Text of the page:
Here are some reminders about how to stay safe during severe weather events and where to seek shelter if a tornado watch or warning is posted. View ENMU Shelters by building.
Atmospheric conditions are favorable for a tornado to possibly occur. A watch is issued four to eight hours in advance of severe weather.
A warning means a tornado has been spotted in the area and immediate action should be taken. All ENMU students and employees should move away from windows and outside walls or take shelter in designated areas. Duration of a warning is one hour unless otherwise canceled.
Note: The city siren will sound in the event of a tornado warning.
When you hear an alert, go to an interior hallway or closet on the lowest floor, away from windows.
Tornado Safety Measures
Source: National Oceanic and Atmospheric Administration (NOAA)
Although there are suggestions on tornado safety, there is no such thing as guaranteed safety during a tornado. Freak accidents happen and the most violent tornadoes can destroy any house and its occupants.
- Flying debris is the greatest danger in tornadoes.
- Avoid windows. If you make any effort to open windows, they should be only opened an inch or two and should be opened before a tornado warning. After a tornado warning, it is recommended that you do not go near the windows due to the possibility of flying glass or high winds.
- Go to the basement, lowest floor, small center room (like a bathroom or closet), under a stairwell, or in an interior hallway or room with no windows. Go to the center of the room. Stay away from corners because they tend to attract debris.
- Crouch as low as possible to the floor, facing down. Cover your head with your hands.
- Get under some kind of sturdy protection (heavy table or work bench), or cover yourself with a mattress or sleeping bag.
- Know where very heavy objects rest on the floor above (pianos, refrigerators, waterbeds, etc.) and do not go under them. They may fall down through a weakened floor and crush you.
If you are in a vehicle:
If the tornado is visible, far away, and the traffic is light, you may be able to drive out of its path by moving at right angles to the tornado. Otherwise, park the car as quickly and safely as possible—out of the traffic lanes. Get out and seek shelter in a sturdy building. If in the open country, run to low ground away from any cars (which may roll over on you). Lie flat and face down, protecting the back of your head with your arms. Avoid seeking shelter under bridges, which offer little protection against flying debris.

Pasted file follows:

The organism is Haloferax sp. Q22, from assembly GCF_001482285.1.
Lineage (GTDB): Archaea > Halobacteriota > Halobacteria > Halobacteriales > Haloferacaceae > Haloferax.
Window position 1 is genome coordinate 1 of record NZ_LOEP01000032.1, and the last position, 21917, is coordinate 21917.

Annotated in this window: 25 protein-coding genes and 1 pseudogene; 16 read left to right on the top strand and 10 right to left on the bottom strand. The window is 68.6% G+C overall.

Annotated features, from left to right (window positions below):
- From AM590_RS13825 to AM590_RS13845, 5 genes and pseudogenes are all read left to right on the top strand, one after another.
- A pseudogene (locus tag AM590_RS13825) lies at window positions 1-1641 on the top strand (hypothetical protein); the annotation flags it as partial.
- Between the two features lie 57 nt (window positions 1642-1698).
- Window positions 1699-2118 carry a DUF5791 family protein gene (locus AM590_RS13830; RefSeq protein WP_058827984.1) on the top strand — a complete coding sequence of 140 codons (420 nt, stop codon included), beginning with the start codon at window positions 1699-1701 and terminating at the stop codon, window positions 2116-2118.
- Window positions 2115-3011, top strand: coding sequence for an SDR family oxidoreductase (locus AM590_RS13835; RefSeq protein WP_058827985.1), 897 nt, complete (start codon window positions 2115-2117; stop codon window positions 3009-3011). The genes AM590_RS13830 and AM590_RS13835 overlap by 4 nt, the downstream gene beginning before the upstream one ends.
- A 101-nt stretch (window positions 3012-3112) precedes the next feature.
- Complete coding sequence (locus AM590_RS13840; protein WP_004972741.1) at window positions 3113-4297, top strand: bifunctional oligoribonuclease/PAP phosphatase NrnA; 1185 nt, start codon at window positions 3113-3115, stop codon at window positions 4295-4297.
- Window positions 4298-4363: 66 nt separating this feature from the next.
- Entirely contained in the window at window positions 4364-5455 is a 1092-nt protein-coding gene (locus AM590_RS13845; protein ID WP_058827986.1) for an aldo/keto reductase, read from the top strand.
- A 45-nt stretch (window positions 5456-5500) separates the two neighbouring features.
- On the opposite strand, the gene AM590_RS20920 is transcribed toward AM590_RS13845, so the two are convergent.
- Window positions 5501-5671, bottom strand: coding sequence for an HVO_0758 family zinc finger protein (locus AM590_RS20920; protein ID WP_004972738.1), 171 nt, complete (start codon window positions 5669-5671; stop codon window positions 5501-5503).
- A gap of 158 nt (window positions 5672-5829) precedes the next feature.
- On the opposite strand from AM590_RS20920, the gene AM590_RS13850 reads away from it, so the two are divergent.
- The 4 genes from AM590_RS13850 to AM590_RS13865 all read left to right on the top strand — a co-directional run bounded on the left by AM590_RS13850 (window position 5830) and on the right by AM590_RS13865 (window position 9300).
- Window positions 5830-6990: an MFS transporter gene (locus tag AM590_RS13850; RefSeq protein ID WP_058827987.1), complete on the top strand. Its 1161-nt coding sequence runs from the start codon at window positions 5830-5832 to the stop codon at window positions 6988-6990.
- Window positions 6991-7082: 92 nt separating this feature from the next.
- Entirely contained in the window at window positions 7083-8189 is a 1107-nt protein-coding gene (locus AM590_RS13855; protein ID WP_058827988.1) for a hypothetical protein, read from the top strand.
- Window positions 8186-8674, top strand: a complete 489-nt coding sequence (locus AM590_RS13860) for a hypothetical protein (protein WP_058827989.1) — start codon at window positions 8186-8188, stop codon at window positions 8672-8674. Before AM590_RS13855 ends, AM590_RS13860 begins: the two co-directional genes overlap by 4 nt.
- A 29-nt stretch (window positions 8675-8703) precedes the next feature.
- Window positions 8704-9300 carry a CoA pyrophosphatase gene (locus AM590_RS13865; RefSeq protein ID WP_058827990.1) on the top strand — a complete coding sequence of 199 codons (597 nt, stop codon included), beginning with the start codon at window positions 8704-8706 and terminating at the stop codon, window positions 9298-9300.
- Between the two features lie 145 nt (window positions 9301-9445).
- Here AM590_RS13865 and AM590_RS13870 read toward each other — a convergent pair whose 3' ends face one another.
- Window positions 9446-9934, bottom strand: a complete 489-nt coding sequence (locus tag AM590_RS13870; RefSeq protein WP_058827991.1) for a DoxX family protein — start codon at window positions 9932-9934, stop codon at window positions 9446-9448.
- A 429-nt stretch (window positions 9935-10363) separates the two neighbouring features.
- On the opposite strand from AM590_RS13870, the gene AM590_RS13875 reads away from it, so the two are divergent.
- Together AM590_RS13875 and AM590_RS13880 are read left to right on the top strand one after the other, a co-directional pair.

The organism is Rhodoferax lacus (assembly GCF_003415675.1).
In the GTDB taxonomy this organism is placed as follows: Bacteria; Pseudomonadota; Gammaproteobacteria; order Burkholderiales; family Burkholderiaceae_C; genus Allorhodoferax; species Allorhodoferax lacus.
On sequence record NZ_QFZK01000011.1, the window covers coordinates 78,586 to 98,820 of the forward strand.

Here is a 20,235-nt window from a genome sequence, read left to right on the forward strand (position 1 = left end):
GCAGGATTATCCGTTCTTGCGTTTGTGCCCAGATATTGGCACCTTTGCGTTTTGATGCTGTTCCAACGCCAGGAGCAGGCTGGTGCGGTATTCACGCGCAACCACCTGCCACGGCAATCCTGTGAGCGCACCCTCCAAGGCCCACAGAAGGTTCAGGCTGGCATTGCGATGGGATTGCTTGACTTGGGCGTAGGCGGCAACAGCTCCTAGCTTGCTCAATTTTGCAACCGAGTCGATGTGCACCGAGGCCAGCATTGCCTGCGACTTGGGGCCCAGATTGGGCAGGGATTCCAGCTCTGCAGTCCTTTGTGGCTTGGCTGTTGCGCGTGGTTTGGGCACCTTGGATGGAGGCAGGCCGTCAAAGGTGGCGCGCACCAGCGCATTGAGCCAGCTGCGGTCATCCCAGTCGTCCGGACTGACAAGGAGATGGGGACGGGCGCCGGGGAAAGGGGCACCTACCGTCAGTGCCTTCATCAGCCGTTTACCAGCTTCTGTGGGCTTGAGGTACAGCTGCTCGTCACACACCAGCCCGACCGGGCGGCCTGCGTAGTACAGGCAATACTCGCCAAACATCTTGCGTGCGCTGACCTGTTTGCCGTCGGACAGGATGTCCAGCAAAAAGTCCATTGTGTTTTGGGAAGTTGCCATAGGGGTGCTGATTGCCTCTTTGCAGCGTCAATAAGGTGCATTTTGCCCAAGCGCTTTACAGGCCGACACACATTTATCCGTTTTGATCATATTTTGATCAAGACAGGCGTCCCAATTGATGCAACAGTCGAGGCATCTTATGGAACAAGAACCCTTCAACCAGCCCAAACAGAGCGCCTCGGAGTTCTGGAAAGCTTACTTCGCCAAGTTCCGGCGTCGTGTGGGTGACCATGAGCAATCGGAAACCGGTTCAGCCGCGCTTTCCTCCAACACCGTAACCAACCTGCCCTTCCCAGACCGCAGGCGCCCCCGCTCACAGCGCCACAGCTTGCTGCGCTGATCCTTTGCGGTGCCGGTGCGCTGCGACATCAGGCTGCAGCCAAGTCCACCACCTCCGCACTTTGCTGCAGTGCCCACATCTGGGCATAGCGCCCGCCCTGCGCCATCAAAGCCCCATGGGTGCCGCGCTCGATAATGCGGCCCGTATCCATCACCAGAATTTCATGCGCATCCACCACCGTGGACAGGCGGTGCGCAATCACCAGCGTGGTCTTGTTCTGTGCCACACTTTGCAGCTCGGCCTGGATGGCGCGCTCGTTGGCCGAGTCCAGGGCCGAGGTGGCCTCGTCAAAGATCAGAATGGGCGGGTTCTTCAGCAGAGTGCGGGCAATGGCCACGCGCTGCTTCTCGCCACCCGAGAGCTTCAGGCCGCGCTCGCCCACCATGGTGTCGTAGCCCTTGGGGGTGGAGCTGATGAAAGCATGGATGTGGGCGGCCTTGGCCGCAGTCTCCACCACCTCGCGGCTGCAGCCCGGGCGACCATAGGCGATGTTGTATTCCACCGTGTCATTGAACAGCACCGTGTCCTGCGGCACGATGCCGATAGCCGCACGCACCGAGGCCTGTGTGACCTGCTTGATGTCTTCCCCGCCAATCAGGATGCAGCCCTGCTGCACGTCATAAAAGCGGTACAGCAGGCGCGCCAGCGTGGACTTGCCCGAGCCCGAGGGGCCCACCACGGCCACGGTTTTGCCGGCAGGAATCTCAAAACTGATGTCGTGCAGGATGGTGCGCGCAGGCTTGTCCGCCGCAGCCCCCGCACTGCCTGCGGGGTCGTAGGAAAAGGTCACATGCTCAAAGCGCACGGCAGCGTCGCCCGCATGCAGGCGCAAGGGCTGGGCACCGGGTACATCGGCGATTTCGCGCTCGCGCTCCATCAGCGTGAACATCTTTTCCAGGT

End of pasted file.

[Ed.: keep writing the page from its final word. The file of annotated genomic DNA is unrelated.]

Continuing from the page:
In the open (outdoors):
If possible, seek shelter in a sturdy building. If not, lie flat and face down on low ground, protecting the back of your head with your arms. Get as far away from trees and cars as you can; they may be blown onto you in a tornado.
Do not use elevators; you could be trapped in them if the power is lost.
Do not stay in large open rooms like gyms and auditoriums.
Do not stay around glass such as windows or skylights.
Do not stay in mobile homes, even if they are tied down.
Before a Tornado
Prevention and practice before the storm: Turn on local TV, radio or NOAA Weather Radio and stay alert for warnings. Many weather alert radios have alarms that can wake you if you are asleep. Forget about the old notion of opening windows to equalize pressure; the tornado will blast open the windows for you! If you shop frequently at certain stores, learn where there are bathrooms, storage rooms or other interior shelter areas away from windows, and the shortest ways to get there.
Signs of a Tornado
Weather forecasting science is not perfect and some tornadoes do occur without a tornado warning. There is no substitute for staying alert to the sky. Besides an obviously visible tornado, here are some things to look and listen for:
- Strong, persistent rotation in the cloud base
- Whirling dust or debris on the ground under a cloud base—tornadoes sometimes have no funnel
- Hail or heavy rain followed by either dead calm or a fast, intense wind shift
Many tornadoes are wrapped in heavy precipitation and can't be seen.
- Day or night—A loud, continuous roar or rumble that doesn't fade in a few seconds like thunder
- At night—Small, bright, blue-green to white flashes at ground level near a thunderstorm (as opposed to silvery lightning up in the clouds)
This indicates that power lines are being snapped by very strong wind, maybe a tornado.
- At night—Persistent lowering from the cloud base, illuminated or silhouetted by lightning—especially if it is on the ground or there is a blue-green-white power flash underneath
After a Tornado
Wait for emergency personnel to arrive. Carefully render aid to those who are injured. Stay away from power lines and puddles with wires in them; they may still be carrying electricity! Watch your step to avoid broken glass, nails, and other sharp objects. Stay out of any heavily damaged houses or buildings; they could collapse at any time. Do not use matches or lighters, in case of leaking natural gas pipes or fuel tanks nearby. Remain calm and alert, and listen for information and instructions from emergency crews or local officials.More Tornado Information